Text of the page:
Charity tells Jamie Lynn Spears to keep her damn money

After backlash, a mental health nonprofit refused proceeds that Jamie Lynn Spears offered from her upcoming book.

NASHVILLE, TN - JUNE 08:  Actress/singer Jamie Lynn Spears attends the 2016 CMT Music awards at the ...
Mike Coppola/Getty Images Entertainment/Getty Images

It seems most of the world has truly decided to shun Britney Spears’s immediate family — even if they’re offering free money. Earlier this Tuesday, the mental health nonprofit This Is My Brave announced it would decline to receive any proceeds from the sales of Jamie Lynn Spears’s upcoming book, Things I Should Have Said.

In an Instagram post earlier in October, Britney’s younger sister announced the release of her new book, a work that she said focused on her “opening up about my own mental health” and “gave me closure on this ‘30 year long’ chapter of my life.” A portion of the book proceeds, she said, would go to This Is My Brave — an organization whose mission, according to its website, “is to empower individuals to put their names and faces on their true stories of recovery from mental illness and addiction.” Since then, a flood of Spears’s supporters and fans have rallied to the organizations’ Instagram page to shame the organization for its support of the younger Spears sister, who many see as complicit in maintaining the conservatorship that essentially shackled Spears for more than a decade and which has, throughout this year, become a major source of public debate and activism.

Chelsea Guglielmino/Getty Images Entertainment/Getty Images

In response, This Is My Brave posted a message on its Instagram, officially refusing any proceeds in a simple text message: “We hear you,” the post reads. “This Is My Brave was recently recommended to be a beneficiary organization for the proceeds from Jamie Lynn Spears’ upcoming book. We have made the decision to decline the offer of receiving proceeds from the book sales.”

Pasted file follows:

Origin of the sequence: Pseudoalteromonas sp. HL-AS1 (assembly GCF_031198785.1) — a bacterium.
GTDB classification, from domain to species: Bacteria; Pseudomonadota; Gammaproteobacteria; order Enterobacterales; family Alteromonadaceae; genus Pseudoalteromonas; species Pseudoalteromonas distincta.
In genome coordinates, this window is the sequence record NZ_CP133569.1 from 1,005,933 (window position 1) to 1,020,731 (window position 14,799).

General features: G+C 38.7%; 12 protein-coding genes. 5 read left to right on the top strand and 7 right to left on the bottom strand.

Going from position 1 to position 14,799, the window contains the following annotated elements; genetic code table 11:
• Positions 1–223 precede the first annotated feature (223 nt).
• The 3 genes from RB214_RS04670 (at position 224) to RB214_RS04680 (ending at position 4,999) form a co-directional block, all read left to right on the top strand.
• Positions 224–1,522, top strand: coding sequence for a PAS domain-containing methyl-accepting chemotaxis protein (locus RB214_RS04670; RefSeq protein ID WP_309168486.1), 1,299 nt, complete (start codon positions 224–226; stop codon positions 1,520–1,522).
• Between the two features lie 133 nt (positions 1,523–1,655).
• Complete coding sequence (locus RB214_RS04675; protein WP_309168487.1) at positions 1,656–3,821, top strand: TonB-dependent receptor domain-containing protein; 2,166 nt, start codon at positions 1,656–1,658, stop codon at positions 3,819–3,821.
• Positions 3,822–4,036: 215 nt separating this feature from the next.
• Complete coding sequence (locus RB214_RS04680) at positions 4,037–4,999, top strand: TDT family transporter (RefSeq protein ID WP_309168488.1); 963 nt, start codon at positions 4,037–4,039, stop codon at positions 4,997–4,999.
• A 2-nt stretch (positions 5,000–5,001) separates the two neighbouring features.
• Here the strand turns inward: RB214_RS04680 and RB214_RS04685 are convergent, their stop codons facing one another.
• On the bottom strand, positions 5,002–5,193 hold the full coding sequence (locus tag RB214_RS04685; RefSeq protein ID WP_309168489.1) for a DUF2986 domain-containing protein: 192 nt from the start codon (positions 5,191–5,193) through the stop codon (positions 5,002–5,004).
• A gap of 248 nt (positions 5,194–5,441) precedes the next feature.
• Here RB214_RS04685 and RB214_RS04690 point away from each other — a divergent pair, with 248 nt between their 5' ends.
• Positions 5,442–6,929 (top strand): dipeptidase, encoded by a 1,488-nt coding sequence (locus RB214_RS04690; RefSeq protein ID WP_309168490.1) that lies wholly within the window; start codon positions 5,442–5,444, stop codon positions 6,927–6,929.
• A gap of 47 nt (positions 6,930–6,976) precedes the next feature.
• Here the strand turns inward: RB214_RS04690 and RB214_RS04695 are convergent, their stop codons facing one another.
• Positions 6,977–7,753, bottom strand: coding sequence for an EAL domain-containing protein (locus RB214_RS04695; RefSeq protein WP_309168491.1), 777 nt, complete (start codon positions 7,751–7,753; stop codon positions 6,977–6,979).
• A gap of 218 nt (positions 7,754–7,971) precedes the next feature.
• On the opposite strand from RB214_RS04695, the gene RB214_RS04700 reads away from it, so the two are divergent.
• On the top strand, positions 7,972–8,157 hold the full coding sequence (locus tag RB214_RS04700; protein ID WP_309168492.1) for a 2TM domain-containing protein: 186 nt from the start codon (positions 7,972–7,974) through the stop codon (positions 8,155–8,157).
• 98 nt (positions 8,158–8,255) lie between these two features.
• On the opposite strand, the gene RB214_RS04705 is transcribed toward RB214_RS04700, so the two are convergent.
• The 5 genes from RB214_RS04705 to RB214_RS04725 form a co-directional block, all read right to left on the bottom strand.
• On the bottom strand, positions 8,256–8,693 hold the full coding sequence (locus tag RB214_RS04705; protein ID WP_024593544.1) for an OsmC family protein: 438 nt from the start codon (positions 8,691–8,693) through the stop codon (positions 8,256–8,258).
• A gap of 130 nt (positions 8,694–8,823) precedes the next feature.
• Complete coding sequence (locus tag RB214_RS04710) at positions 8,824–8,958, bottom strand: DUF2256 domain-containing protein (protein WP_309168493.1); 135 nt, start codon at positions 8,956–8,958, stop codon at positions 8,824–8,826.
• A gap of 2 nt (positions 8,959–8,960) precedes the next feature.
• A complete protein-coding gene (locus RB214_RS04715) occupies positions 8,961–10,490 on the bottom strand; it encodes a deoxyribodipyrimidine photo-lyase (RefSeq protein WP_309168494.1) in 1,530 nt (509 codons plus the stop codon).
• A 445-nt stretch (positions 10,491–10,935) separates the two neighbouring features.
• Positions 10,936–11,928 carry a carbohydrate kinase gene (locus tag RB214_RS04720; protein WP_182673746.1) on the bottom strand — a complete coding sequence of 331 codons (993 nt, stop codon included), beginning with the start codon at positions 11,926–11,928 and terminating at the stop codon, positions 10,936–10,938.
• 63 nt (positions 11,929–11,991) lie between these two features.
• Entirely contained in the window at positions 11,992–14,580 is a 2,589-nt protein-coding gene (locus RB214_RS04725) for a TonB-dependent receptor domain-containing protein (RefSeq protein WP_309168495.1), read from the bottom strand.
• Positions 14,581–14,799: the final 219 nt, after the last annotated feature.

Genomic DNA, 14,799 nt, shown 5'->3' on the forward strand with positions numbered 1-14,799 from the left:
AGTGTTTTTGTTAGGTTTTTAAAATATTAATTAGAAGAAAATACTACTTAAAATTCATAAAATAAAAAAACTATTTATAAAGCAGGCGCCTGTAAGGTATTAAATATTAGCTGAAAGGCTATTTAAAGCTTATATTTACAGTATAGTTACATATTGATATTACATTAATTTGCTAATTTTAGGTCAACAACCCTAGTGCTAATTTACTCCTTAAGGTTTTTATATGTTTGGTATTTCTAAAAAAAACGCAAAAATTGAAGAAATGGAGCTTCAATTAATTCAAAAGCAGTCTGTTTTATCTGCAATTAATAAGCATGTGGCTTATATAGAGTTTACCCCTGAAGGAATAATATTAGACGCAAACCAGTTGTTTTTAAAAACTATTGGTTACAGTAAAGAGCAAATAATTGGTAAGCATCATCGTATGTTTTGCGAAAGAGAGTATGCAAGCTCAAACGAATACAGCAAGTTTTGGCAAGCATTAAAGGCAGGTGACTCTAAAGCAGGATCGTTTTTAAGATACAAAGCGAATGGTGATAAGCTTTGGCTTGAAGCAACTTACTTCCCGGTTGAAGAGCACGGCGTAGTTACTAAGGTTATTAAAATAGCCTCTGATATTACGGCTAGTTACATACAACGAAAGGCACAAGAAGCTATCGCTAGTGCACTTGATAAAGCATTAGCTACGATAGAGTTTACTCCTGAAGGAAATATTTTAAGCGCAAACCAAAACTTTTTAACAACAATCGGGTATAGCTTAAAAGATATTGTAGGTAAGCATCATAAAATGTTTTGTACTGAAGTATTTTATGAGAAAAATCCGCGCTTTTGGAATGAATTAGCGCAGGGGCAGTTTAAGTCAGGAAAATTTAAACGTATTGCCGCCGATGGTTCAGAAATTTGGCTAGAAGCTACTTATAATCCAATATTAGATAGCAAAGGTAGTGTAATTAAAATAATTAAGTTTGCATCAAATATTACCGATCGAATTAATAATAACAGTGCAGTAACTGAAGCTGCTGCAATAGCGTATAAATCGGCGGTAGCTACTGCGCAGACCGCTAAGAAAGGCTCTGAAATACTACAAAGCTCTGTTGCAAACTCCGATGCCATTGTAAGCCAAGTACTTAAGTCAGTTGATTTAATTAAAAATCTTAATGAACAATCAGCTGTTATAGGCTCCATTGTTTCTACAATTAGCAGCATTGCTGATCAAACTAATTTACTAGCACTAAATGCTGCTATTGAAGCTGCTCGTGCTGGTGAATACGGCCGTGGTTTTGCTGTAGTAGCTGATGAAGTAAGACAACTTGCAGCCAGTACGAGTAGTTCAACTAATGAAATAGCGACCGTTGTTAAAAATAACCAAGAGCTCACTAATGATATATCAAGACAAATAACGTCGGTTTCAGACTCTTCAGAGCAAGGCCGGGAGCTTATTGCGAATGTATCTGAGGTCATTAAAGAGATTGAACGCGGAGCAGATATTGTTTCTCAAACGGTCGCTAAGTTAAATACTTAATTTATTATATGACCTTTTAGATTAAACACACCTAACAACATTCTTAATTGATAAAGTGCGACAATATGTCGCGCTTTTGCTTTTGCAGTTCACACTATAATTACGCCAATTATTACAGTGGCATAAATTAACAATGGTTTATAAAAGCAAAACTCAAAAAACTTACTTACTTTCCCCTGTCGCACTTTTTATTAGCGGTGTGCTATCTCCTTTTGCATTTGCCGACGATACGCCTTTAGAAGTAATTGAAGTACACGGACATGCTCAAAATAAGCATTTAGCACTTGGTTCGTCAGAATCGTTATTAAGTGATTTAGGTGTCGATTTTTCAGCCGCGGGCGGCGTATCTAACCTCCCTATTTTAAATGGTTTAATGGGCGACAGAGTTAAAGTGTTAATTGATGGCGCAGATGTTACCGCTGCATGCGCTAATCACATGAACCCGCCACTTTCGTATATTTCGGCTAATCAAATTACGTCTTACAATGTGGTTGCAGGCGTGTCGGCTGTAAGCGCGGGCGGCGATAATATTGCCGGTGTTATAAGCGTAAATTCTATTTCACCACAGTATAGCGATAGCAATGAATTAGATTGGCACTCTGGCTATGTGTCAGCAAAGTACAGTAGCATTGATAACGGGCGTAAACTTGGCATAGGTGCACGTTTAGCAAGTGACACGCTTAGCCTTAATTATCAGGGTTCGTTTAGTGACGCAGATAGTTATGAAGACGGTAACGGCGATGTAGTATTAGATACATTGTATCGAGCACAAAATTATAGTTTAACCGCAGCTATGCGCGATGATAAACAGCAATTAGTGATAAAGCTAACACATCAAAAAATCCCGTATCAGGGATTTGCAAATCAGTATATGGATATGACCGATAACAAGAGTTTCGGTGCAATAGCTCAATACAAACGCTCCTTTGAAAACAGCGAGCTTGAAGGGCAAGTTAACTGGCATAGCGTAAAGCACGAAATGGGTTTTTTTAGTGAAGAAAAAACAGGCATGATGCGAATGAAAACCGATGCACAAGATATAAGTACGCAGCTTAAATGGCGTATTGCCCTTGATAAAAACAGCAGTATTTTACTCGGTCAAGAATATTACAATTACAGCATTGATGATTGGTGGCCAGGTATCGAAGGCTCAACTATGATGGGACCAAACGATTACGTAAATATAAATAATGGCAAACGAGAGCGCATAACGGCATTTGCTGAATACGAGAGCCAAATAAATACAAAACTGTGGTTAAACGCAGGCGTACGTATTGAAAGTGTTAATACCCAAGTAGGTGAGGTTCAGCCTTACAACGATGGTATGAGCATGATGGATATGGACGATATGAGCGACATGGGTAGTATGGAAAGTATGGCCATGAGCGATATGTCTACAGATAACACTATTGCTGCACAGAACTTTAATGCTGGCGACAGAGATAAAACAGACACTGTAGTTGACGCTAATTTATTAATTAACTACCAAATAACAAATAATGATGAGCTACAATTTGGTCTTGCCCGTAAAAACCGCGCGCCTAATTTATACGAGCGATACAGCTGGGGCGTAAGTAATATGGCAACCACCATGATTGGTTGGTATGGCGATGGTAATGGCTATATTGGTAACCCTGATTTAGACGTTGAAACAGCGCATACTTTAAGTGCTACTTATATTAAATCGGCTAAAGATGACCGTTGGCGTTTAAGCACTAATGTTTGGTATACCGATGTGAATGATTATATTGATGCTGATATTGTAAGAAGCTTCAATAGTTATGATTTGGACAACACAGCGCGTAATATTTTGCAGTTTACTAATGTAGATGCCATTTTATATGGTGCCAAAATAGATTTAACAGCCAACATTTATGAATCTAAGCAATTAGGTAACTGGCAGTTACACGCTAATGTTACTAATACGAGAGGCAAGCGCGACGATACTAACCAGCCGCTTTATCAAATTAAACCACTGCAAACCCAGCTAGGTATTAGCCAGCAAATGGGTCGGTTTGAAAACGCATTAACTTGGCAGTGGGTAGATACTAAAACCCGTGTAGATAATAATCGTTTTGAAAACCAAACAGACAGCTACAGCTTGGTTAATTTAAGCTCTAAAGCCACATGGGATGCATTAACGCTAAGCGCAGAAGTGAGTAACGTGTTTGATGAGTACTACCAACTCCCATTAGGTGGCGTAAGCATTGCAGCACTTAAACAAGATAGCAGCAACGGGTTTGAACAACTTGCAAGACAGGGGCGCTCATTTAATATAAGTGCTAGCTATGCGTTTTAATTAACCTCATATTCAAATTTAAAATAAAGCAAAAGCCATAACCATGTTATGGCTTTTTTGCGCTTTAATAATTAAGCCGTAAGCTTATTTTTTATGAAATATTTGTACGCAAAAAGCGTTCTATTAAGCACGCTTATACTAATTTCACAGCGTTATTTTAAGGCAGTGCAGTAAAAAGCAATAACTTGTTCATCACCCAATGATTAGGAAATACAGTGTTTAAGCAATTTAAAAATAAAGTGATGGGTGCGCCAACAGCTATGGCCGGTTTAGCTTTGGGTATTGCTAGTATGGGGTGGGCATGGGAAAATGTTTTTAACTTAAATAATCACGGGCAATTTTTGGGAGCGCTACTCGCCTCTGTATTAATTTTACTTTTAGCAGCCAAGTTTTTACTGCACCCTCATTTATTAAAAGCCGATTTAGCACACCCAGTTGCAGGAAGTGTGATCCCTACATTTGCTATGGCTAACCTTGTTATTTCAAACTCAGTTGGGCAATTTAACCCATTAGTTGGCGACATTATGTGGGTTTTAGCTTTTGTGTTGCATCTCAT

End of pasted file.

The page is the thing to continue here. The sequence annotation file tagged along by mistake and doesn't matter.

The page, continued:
It’s a dramatic move to deny charity (which would likely amount to a decent sum), but also understandable: It would be appalling for a mental health organization to receive money from someone directly implicated in one of the most publicly toxic and malicious exploitations of an individual, perpetrated specifically in the name of protecting Spears’s mental health, in recent memory.

Britney has been relatively direct in casting her sister as an accomplice in her conservatorship. Earlier this past summer, after Jamie Lynn posted on her Instagram stories a vague defense of herself and claimed she was supportive of Britney “long before there was a hashtag,” the elder sister wrote in the caption of a now-deleted post: “How dare the people you love the most say anything at all … did they even put a hand out to even lift me up at the TIME !!!??? How dare you make it public that NOW you CARE … did you put your hand out when I was drowning ???? Again … NO.”

Jamie Lynn’s book may attempt to set the record straight on some things — undoubtedly, her part in this entire saga is more complicated than what we know, nor do we know the extent of the damage that she herself has shouldered as a child star growing up in the same family. Yet it’s high time that her and those around Britney Spears were confronted with what they allowed to happen. Jamie Lynn wanted to make the donation, she wrote in her post, “because I know how scary it can be to share personal struggles, especially if you don’t feel you have the support or a safe space to do so.” Under those circumstances, her own sister ought to come to mind first.